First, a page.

The National Council of Australian Baptist Ministries:

1. Affirms the right of all persons to:
(a)       live in dignity and peace in their homeland;
(b)      seek asylum and claim refugee status owing to a well-founded fear of being persecuted for reasons of race,
religion, nationality, membership of a particular social group, or political  opinion.

2. Calls on the Australian Government to:

(a)       reduce the rate of asylum claims by addressing human rights violations in countries of origin and disempowering
people smugglers;
(b)      pursue policies that seek to strengthen regional cooperation and expand protection of   asylum seekers and refugees
in the region;
(c)       further increase the annual quota of UNHCR-registered refugees over the next five years;
(d)       process claims for refugee status expeditiously and within 90 days;
(e)       place child asylum seekers in appropriate community care while their claims for refugee status are assessed;
(f)       cease the practice of sending unaccompanied minors to third countries.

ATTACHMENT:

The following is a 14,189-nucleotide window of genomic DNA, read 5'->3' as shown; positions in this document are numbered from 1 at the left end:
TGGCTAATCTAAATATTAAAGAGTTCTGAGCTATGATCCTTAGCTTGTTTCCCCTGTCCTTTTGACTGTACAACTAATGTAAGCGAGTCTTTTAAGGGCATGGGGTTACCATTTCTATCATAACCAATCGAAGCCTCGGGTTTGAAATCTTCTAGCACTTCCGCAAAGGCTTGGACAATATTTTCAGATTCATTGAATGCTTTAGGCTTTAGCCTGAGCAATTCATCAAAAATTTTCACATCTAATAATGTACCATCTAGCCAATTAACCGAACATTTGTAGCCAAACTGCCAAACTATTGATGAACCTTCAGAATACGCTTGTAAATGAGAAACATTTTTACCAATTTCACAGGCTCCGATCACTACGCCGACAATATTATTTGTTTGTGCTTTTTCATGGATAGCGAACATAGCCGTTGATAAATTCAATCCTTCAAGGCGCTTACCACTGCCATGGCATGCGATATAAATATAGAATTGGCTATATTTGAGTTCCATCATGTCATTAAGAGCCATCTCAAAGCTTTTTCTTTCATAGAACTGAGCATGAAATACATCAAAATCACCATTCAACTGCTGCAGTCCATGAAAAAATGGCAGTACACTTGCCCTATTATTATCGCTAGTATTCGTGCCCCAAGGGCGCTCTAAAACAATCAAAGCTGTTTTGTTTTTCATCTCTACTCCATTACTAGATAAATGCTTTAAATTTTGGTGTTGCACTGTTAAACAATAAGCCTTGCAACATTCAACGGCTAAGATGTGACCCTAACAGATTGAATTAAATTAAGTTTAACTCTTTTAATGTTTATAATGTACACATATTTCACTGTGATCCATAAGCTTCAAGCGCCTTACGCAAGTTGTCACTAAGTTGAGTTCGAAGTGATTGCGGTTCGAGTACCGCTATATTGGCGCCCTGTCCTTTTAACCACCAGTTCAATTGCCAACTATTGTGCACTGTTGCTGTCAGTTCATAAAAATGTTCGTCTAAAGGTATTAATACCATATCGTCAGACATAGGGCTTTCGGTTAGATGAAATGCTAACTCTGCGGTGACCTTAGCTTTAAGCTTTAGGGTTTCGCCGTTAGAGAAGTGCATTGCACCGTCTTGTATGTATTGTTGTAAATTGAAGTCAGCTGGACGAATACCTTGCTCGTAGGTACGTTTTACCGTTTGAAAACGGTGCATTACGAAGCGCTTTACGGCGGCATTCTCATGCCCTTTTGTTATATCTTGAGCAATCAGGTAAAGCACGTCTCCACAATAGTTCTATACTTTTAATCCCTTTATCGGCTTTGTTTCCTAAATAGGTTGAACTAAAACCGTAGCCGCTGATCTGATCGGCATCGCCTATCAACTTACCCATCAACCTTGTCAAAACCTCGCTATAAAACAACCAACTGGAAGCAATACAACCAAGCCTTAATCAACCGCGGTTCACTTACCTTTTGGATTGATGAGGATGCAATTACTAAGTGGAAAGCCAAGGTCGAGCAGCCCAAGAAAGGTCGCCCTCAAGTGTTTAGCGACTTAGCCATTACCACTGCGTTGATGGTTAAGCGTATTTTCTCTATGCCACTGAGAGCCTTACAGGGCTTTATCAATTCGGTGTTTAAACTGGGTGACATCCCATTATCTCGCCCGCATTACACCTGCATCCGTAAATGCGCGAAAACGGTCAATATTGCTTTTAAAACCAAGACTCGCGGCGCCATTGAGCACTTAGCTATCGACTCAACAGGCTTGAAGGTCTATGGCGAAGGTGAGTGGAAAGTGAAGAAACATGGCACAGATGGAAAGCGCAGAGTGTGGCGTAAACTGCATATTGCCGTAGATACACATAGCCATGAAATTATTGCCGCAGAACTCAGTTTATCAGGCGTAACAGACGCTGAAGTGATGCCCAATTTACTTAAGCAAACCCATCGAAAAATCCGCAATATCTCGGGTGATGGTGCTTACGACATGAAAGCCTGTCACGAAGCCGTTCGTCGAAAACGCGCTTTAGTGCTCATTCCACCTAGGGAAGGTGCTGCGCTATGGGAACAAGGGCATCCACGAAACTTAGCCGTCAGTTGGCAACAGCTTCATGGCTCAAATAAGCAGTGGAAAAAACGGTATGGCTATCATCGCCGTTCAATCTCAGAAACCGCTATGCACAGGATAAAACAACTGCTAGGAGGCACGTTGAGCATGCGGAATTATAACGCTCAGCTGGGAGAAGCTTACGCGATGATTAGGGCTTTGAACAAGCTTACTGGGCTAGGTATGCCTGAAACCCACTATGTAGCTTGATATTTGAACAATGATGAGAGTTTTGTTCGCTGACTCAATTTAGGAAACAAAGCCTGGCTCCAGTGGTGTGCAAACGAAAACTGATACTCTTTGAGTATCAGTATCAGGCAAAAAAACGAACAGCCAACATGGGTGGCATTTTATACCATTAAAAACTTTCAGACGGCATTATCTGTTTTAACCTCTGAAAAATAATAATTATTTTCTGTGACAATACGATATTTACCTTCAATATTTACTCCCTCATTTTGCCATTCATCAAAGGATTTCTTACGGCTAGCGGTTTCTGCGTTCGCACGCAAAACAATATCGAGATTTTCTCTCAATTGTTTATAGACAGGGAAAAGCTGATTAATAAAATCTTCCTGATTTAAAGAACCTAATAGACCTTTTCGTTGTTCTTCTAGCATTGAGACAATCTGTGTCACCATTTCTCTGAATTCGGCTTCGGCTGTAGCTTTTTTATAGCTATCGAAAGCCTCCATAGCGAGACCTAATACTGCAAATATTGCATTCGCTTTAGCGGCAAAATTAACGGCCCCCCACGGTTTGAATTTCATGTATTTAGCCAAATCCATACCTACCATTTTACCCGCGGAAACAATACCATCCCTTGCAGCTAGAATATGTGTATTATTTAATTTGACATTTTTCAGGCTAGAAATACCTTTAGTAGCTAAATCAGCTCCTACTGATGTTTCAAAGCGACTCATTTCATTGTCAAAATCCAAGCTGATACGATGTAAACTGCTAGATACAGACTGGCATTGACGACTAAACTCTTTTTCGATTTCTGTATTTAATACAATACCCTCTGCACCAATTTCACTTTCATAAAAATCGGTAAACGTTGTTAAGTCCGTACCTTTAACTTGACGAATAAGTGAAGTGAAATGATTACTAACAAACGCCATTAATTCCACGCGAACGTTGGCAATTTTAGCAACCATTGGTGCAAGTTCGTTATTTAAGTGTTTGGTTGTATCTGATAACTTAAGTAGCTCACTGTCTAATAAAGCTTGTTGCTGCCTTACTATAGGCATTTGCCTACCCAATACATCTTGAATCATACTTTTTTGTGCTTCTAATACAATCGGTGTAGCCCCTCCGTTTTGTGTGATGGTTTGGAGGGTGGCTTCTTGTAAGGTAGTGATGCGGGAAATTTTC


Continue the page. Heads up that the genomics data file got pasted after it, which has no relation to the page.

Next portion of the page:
3.         Calls on all Australians to oppose xenophobia and discrimination on the basis of race, ethnicity, culture and religion.

4.         Calls on all Australian politicians to demonstrate their moral convictions and to exercise ethical and non-partisan
leadership in political and policy debates on immigration and refugee policy.

5.         Encourages  Australian Baptist churches, groups, families and individuals to consider how they may further:

(a)       promote quality teaching and learning on immigration and refugees;
(b)      act as advocates for asylum seekers, refugees and migrants;
(c)       oppose offshore detention of asylum seekers and refugees;
(d)      oppose mandatory detention of asylum seekers and refugees;
(e)       develop ministries of welcoming, reconciliation and social integration;
(f)       extend hospitality through intentional friendships and relationships;
(g)       freely share resources with those in need.

Adopted by ABM National Council 23 November 2011